When I worked as a doorman in New York’s Paramount Hotel, I met a lot of very interesting characters. One was a mounted police officer who looked like a movie actor (with a dashing mustache and a face of the Clark Gable/ Errol Flynn cast). The dashing mounted officer had been something of a playboy in his day, and he bragged about having had different girlfriends for different activities – one for skiing, one for going to the theater, and so on. Since I was only 19 years old, he was happy to give me advice on how to handle relationships with women. I’ll never forget one piece of wisdom he imparted: “Never tell a woman you love her.” Why would anyone say such a cold and heartless thing to a young and impressionable fellow? (who was almost embarrassed to admit that he had already told his girlfriend “I love you” hundreds of times).
In a paper just published this month in the Journal of Personality and Social Psychology, MIT’s Josh Ackerman joins Vlad Griskevicius (University of Minnesota) and Norm Li (Singapore Management University), address this very issue. And although all three of these researchers were once graduate students in my lab, I did not, to the best of my recollection, ever pass on the sage advice from my NYPD romance mentor.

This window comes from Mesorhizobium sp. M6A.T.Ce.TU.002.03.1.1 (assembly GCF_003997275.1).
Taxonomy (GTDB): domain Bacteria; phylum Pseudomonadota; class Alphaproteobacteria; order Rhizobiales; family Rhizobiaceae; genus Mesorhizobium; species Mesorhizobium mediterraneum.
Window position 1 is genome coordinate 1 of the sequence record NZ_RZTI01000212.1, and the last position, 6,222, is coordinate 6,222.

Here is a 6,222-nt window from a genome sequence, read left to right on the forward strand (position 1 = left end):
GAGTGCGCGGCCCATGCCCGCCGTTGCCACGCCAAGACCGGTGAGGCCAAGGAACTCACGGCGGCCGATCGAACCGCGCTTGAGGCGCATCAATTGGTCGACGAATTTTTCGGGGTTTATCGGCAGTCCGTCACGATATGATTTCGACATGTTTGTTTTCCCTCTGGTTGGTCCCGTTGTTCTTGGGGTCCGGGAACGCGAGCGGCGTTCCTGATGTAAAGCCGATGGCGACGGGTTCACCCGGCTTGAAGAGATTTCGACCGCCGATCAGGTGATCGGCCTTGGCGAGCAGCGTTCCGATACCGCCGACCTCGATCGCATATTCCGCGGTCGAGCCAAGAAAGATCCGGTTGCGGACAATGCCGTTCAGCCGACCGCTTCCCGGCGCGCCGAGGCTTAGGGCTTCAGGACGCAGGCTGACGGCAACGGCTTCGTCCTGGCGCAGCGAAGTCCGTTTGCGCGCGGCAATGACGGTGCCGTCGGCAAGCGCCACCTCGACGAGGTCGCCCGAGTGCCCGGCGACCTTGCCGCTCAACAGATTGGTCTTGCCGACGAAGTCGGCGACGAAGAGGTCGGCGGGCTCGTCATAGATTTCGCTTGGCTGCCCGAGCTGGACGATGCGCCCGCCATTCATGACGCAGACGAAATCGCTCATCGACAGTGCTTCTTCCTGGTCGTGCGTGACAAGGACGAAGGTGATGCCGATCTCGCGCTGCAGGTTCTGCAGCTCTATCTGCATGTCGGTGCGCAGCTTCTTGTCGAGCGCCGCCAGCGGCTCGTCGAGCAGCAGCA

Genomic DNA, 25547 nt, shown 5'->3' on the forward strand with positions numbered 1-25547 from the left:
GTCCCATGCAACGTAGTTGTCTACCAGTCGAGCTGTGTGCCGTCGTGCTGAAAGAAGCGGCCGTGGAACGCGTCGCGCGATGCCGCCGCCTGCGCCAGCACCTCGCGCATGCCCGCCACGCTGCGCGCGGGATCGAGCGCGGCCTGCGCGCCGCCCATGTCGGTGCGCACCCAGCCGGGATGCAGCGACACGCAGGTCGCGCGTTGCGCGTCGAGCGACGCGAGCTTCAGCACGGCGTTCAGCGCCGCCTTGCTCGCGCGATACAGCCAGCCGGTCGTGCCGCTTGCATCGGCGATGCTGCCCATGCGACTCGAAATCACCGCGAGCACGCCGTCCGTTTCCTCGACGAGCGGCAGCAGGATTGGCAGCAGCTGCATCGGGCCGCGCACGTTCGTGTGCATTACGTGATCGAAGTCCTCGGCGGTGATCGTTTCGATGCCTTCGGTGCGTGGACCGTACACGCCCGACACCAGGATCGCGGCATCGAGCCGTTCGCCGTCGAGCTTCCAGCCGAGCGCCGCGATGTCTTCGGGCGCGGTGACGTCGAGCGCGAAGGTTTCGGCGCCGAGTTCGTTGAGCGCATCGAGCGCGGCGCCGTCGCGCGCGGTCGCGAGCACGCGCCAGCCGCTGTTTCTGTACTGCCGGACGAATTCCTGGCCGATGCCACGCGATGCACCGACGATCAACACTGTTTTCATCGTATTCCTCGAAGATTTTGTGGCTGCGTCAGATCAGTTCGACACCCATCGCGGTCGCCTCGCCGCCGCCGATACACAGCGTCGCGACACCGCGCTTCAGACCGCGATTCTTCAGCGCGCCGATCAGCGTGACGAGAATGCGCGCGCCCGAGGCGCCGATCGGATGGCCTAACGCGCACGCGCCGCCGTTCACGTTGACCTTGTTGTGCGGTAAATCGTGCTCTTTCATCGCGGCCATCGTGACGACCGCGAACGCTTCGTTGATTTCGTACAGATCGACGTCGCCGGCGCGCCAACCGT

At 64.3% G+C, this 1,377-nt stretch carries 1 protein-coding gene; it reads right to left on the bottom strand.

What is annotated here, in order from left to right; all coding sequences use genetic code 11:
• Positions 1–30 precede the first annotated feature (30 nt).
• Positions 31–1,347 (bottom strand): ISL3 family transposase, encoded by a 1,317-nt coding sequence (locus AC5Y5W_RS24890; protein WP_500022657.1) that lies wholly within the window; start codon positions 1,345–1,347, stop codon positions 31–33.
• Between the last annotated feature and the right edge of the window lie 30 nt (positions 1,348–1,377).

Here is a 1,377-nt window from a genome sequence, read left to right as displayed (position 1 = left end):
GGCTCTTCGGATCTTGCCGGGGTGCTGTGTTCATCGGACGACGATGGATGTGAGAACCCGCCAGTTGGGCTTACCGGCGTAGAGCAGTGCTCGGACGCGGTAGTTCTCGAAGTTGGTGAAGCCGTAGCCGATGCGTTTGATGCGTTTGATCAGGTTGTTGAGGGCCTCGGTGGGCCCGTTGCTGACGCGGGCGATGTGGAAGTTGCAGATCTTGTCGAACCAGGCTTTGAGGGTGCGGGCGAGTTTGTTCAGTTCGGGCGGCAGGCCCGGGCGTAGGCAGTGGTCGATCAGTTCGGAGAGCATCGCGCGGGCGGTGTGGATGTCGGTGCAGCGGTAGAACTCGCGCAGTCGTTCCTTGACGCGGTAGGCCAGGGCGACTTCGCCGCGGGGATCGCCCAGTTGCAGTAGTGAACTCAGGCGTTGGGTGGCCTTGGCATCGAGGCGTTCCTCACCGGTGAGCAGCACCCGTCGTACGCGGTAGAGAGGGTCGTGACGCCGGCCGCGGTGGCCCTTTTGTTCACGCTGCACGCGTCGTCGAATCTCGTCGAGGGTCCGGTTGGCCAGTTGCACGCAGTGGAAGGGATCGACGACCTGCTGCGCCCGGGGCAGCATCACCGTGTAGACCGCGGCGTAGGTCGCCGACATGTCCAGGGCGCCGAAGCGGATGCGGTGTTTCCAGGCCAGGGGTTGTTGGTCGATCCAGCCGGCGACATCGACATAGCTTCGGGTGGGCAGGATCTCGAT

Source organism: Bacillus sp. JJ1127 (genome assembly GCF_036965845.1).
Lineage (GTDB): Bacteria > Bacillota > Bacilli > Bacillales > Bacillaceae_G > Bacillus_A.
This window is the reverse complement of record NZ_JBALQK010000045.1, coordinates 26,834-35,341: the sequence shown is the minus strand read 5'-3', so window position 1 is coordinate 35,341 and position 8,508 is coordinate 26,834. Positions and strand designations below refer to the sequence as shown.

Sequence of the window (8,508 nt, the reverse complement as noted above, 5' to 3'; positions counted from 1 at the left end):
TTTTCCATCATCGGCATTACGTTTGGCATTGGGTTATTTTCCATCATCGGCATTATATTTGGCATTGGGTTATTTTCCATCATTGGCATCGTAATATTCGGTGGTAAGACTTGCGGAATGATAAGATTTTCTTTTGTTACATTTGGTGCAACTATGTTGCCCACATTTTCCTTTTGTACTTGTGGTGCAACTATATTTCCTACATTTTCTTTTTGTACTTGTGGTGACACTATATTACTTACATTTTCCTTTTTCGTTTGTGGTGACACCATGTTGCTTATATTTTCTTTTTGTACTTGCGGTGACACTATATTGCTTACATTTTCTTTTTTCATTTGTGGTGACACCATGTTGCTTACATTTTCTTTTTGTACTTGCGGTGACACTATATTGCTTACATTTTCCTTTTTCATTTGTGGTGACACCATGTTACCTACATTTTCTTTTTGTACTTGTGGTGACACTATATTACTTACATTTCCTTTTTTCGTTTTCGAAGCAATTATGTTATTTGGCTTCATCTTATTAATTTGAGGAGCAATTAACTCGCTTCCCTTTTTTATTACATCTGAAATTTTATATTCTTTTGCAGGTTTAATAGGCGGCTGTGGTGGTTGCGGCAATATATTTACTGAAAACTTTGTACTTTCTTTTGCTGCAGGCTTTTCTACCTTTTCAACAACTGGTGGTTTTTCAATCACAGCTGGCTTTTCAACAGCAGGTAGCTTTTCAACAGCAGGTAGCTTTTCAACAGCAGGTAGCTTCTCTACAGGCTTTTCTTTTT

In one of their six studies, the researchers asked students to imagine they had just started a new romance with someone they found “attractive and interesting.” If you were a subject, you’d read a scenario describing lots of things couples do together, including eating meals and meeting friends with your new partner. Half the time you’d read a scenario in which you and your partner had already been sexually intimate, the other half the time you’d imagine a partner with whom you had not had sex. One month into the relationship, you’d imagine your new partner saying: “I love you.” Next you’d be asked how happy it would make you to hear this confession of love (on a scale ranging from 0 (“not at all”) to 7 (“very much”).
You’d also be asked about your “sociosexual orientation,” filling out a questionnaire to determine whether you are someone who is unrestricted (who thinks sex without love or commitment is a fun idea) or restricted (someone who only really enjoys sexual intimacy in the context of a committed relationship).
It appears that unrestricted men have a strange double standard about hearing a woman say the words “I love you.” If a woman professes love for an unrestricted man before they have had sex, it makes him happy. Why? Perhaps because it is taken a signal that they are getting somewhere, and are better positioned to experience carnal “lovemaking” in the near future. If on the other hand, a woman tells an unrestricted man “I love you” after they have already had sex, it makes him unhappy. Why? Perhaps because they were, like my mounted cop friend, hoping to take the sexual benefit without having to pay a commitment cost. To see a figure with the results, click here.